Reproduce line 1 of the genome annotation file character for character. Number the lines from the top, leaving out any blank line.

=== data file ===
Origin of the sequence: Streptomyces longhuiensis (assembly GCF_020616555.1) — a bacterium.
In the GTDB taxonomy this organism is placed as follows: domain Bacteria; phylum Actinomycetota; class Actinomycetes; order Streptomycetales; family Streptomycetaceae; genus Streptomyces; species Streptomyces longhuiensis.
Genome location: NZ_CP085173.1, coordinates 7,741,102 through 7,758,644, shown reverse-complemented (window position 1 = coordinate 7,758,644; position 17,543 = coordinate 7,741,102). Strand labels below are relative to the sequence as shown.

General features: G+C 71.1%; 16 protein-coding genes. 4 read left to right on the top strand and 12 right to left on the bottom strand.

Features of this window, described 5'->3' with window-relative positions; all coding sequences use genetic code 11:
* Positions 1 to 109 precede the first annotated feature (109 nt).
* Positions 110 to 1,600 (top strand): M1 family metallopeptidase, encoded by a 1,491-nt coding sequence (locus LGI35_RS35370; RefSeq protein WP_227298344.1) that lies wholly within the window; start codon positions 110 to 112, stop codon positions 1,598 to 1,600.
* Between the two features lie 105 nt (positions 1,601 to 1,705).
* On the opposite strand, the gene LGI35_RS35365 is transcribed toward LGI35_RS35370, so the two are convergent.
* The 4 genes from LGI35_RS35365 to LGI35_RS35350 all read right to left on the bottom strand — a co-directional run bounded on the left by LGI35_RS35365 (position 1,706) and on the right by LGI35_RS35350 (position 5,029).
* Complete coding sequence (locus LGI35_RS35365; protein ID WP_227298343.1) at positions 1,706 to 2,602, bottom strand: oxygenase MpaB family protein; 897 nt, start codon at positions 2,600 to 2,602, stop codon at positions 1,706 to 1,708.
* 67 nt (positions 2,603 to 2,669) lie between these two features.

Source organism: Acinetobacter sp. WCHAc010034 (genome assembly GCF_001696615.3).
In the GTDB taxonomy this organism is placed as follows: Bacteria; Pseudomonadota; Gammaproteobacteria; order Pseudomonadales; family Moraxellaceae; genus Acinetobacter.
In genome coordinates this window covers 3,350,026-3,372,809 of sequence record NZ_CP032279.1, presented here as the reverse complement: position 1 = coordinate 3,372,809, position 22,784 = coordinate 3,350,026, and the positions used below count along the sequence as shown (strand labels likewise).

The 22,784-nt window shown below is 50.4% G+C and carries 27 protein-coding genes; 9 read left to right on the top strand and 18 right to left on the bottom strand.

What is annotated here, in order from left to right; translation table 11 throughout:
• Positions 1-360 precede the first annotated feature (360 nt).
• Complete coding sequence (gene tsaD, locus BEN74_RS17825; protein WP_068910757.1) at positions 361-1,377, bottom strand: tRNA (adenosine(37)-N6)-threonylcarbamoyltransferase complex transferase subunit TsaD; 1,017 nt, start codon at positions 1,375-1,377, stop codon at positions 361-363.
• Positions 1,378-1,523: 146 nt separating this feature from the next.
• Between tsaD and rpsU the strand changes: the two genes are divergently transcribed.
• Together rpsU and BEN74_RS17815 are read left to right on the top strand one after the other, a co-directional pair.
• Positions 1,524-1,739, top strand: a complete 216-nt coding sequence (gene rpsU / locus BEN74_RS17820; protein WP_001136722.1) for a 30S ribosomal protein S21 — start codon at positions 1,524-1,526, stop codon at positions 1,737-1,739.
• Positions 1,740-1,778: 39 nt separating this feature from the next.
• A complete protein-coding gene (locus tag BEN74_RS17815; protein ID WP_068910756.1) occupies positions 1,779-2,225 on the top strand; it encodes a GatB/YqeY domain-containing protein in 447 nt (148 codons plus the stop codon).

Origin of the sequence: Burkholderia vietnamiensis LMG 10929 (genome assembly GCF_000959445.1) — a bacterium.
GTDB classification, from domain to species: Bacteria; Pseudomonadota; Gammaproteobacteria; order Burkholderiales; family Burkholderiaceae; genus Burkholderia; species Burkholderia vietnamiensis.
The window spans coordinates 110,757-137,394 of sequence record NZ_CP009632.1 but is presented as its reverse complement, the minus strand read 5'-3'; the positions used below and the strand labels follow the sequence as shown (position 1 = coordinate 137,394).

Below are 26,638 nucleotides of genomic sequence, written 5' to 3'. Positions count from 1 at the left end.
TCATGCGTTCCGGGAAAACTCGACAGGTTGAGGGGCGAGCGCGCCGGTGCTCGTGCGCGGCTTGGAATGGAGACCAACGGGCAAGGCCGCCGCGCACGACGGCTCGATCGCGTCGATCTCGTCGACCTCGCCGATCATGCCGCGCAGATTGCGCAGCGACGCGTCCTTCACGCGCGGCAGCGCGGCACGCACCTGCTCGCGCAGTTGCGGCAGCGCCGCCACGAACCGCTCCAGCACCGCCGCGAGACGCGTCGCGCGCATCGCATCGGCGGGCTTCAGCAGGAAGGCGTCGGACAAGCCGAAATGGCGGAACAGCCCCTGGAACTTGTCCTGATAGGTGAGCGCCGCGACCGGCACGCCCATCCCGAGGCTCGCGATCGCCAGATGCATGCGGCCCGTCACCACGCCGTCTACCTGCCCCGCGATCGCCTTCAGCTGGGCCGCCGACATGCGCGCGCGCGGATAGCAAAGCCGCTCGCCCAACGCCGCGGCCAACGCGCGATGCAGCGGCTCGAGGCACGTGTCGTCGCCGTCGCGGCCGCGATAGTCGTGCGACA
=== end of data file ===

Origin of the sequence: Streptomyces longhuiensis (assembly GCF_020616555.1) — a bacterium.